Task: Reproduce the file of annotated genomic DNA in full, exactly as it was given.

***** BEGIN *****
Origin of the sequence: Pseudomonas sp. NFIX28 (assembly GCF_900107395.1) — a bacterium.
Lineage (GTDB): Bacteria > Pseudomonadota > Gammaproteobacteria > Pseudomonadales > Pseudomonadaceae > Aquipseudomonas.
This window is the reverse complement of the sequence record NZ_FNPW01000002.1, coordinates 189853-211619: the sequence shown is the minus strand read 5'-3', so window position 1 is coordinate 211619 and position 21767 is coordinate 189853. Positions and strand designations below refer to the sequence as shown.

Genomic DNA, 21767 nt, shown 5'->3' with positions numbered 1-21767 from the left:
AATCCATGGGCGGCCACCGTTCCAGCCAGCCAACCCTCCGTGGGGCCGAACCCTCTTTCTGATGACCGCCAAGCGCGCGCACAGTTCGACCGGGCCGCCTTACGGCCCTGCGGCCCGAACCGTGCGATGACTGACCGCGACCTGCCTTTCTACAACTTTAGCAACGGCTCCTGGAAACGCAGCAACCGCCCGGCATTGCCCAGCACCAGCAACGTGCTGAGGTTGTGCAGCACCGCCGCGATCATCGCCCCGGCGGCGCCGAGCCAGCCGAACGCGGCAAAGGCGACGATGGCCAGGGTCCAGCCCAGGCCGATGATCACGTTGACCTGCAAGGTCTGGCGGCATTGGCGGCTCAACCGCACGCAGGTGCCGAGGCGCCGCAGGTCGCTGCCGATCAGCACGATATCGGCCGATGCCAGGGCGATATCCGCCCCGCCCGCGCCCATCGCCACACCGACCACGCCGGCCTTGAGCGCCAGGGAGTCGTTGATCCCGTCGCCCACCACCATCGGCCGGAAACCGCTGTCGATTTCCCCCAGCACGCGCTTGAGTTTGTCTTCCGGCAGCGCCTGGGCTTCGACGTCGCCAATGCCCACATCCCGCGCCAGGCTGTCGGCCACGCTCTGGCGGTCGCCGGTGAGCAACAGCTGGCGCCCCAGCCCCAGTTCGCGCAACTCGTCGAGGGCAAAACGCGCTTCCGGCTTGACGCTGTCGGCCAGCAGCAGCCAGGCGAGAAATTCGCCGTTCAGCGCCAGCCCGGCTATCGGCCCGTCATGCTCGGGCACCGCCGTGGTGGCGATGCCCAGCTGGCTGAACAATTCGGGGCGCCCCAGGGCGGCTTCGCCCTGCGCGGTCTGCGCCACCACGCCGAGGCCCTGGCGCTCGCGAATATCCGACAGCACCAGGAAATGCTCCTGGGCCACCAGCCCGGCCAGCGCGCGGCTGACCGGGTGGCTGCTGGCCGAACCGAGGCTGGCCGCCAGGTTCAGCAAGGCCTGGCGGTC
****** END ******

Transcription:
Origin of the sequence: Pseudomonas sp. NFIX28 (assembly GCF_900107395.1) — a bacterium.
Lineage (GTDB): Bacteria > Pseudomonadota > Gammaproteobacteria > Pseudomonadales > Pseudomonadaceae > Aquipseudomonas.
This window is the reverse complement of the sequence record NZ_FNPW01000002.1, coordinates 189853-211619: the sequence shown is the minus strand read 5'-3', so window position 1 is coordinate 211619 and position 21767 is coordinate 189853. Positions and strand designations below refer to the sequence as shown.

Genomic DNA, 21767 nt, shown 5'->3' with positions numbered 1-21767 from the left:
AATCCATGGGCGGCCACCGTTCCAGCCAGCCAACCCTCCGTGGGGCCGAACCCTCTTTCTGATGACCGCCAAGCGCGCGCACAGTTCGACCGGGCCGCCTTACGGCCCTGCGGCCCGAACCGTGCGATGACTGACCGCGACCTGCCTTTCTACAACTTTAGCAACGGCTCCTGGAAACGCAGCAACCGCCCGGCATTGCCCAGCACCAGCAACGTGCTGAGGTTGTGCAGCACCGCCGCGATCATCGCCCCGGCGGCGCCGAGCCAGCCGAACGCGGCAAAGGCGACGATGGCCAGGGTCCAGCCCAGGCCGATGATCACGTTGACCTGCAAGGTCTGGCGGCATTGGCGGCTCAACCGCACGCAGGTGCCGAGGCGCCGCAGGTCGCTGCCGATCAGCACGATATCGGCCGATGCCAGGGCGATATCCGCCCCGCCCGCGCCCATCGCCACACCGACCACGCCGGCCTTGAGCGCCAGGGAGTCGTTGATCCCGTCGCCCACCACCATCGGCCGGAAACCGCTGTCGATTTCCCCCAGCACGCGCTTGAGTTTGTCTTCCGGCAGCGCCTGGGCTTCGACGTCGCCAATGCCCACATCCCGCGCCAGGCTGTCGGCCACGCTCTGGCGGTCGCCGGTGAGCAACAGCTGGCGCCCCAGCCCCAGTTCGCGCAACTCGTCGAGGGCAAAACGCGCTTCCGGCTTGACGCTGTCGGCCAGCAGCAGCCAGGCGAGAAATTCGCCGTTCAGCGCCAGCCCGGCTATCGGCCCGTCATGCTCGGGCACCGCCGTGGTGGCGATGCCCAGCTGGCTGAACAATTCGGGGCGCCCCAGGGCGGCTTCGCCCTGCGCGGTCTGCGCCACCACGCCGAGGCCCTGGCGCTCGCGAATATCCGACAGCACCAGGAAATGCTCCTGGGCCACCAGCCCGGCCAGCGCGCGGCTGACCGGGTGGCTGCTGGCCGAACCGAGGCTGGCCGCCAGGTTCAGCAAGGCCTGGCGGTC